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While mainstream epistemology has recently turned its focus on individual know-how (e.g., knowing-how to swim, ride a bike, play chess, etc.), there is very little, if any, work on group know-how (e.g., sports-team performance, jazz improvisation, knowing-how to tango, etc.). This chapter attempts to fill the gap in the existing literature by exploring the relevant philosophical terrain. We start by surveying some of the recent debates on individual knowledge-how and we argue that group know-how (G-KH) cannot always be reduced to individual knowledge-how. Rather, certain cases of G-KH call for a non-reductive analysis. A natural place to look for a theory of irreducible G-KH is the literature on joint intentionality and distributed cognition. First, we explore what a joint intentionality approach to G-KH might look like. Then we consider an alternative approach that views G-KH as a form of distributed cognition. Finally, we discuss a potential link between the two approaches.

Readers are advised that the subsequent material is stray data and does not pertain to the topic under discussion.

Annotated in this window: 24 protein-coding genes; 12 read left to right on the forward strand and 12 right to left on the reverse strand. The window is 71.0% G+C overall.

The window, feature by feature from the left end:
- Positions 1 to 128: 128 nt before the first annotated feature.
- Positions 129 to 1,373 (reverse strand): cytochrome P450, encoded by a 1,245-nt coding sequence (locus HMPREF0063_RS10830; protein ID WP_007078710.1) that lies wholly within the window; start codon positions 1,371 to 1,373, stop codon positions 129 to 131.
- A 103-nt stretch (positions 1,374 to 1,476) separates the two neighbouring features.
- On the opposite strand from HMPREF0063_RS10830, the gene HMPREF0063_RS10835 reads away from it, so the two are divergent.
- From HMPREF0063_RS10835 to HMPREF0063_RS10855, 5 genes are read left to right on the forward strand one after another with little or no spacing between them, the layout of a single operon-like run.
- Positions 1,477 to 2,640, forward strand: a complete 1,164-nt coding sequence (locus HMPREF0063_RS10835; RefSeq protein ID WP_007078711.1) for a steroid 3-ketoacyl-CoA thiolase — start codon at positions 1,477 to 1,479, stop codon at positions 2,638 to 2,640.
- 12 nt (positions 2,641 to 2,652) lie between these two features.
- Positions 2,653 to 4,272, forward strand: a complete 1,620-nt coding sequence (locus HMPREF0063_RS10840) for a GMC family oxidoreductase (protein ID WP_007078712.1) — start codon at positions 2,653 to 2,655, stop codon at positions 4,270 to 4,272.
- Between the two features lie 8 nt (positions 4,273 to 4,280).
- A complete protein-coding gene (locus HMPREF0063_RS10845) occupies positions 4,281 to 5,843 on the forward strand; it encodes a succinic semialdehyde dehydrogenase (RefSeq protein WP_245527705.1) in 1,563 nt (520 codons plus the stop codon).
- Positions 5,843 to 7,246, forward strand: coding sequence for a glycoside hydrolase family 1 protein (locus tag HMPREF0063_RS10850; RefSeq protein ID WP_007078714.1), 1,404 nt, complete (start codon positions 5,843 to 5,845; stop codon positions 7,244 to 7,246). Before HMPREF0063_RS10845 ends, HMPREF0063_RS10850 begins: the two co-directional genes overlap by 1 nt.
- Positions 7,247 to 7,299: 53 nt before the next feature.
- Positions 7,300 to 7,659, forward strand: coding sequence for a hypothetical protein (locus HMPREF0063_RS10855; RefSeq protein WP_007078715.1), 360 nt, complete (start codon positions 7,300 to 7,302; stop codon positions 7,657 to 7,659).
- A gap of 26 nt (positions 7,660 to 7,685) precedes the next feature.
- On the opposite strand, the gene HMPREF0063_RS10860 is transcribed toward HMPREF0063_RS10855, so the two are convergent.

|Title of host publication||Socially Extended Epietmology|
|Editors||J Adam Carter, Andy Clark, Jesper Kallestrup, S Orestis Palermos, Duncan Pritchard|
|Publisher||Oxford University Press|
|Publication status||Published - 14 Aug 2018|